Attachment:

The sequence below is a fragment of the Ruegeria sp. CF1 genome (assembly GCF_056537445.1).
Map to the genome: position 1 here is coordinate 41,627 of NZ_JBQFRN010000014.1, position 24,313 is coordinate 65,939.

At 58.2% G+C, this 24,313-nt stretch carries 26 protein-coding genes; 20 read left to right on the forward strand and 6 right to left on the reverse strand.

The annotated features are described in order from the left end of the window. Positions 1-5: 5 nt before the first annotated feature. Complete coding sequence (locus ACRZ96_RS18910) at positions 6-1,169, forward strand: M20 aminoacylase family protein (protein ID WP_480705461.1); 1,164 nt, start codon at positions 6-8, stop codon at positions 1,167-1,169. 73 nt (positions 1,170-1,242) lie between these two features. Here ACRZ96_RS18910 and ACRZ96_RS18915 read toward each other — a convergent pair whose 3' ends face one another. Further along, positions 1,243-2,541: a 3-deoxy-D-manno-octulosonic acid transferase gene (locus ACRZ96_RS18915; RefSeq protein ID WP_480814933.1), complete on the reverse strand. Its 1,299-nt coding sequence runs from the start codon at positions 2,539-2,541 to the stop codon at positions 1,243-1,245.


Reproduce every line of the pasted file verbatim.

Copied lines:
The sequence below is a fragment of the Ruegeria sp. CF1 genome (assembly GCF_056537445.1).
Map to the genome: position 1 here is coordinate 41,627 of NZ_JBQFRN010000014.1, position 24,313 is coordinate 65,939.

At 58.2% G+C, this 24,313-nt stretch carries 26 protein-coding genes; 20 read left to right on the forward strand and 6 right to left on the reverse strand.

The annotated features are described in order from the left end of the window. Positions 1-5: 5 nt before the first annotated feature. Complete coding sequence (locus ACRZ96_RS18910) at positions 6-1,169, forward strand: M20 aminoacylase family protein (protein ID WP_480705461.1); 1,164 nt, start codon at positions 6-8, stop codon at positions 1,167-1,169. 73 nt (positions 1,170-1,242) lie between these two features. Here ACRZ96_RS18910 and ACRZ96_RS18915 read toward each other — a convergent pair whose 3' ends face one another. Further along, positions 1,243-2,541: a 3-deoxy-D-manno-octulosonic acid transferase gene (locus ACRZ96_RS18915; RefSeq protein ID WP_480814933.1), complete on the reverse strand. Its 1,299-nt coding sequence runs from the start codon at positions 2,539-2,541 to the stop codon at positions 1,243-1,245.